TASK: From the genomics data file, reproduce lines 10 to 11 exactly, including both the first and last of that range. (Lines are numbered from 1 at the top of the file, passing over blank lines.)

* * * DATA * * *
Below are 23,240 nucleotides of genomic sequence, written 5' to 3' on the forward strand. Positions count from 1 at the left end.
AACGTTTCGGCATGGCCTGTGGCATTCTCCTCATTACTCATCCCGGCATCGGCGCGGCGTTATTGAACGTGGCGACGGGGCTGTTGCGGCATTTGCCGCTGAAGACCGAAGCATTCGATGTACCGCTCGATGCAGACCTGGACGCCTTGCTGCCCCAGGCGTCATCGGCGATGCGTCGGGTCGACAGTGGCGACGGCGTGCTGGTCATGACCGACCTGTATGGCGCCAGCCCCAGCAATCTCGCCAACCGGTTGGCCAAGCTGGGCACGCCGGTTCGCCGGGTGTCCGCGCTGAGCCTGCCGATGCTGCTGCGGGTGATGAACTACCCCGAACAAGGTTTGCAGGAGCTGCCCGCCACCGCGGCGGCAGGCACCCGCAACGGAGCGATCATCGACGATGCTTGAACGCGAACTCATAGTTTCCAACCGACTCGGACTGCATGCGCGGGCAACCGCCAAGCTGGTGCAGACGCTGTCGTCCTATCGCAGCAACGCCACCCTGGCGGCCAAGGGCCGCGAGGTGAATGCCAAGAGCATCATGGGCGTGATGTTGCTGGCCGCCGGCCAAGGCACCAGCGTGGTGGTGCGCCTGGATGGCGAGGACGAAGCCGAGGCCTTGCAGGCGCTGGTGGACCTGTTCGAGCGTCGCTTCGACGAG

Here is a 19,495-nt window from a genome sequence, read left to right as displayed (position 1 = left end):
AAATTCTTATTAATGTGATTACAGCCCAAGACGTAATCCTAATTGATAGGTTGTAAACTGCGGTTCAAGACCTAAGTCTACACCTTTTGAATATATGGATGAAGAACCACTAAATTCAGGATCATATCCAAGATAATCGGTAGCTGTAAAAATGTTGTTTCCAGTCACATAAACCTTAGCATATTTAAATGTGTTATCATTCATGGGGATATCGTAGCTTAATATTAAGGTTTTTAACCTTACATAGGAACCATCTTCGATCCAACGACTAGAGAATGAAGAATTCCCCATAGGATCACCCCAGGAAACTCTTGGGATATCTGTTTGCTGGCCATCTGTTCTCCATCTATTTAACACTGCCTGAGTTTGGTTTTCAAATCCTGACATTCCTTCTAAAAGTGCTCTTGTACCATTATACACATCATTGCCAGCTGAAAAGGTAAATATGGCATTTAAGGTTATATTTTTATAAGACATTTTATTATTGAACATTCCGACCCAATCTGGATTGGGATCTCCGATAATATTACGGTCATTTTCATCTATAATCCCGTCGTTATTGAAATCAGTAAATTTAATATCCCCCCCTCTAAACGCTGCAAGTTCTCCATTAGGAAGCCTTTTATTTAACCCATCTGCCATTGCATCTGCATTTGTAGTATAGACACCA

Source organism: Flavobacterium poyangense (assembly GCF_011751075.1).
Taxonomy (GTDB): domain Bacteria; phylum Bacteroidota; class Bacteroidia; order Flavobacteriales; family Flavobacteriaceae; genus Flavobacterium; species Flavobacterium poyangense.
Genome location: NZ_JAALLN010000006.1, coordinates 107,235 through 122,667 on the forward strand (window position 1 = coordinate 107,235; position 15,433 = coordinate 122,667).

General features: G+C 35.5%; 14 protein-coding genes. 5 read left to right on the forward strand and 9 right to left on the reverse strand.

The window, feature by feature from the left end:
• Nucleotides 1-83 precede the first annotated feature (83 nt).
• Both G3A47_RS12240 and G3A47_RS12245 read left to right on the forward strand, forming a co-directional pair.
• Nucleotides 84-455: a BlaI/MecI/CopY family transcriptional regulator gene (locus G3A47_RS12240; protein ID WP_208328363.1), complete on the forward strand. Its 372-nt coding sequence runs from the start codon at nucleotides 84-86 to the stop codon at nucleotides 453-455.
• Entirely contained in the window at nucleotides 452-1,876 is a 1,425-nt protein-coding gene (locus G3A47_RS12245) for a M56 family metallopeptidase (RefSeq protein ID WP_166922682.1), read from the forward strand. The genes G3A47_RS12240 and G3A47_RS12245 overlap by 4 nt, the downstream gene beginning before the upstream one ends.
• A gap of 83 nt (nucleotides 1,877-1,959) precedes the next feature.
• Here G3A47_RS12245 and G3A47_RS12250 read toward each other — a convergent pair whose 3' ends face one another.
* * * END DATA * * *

• Nucleotides 1-83 precede the first annotated feature (83 nt).
• Both G3A47_RS12240 and G3A47_RS12245 read left to right on the forward strand, forming a co-directional pair.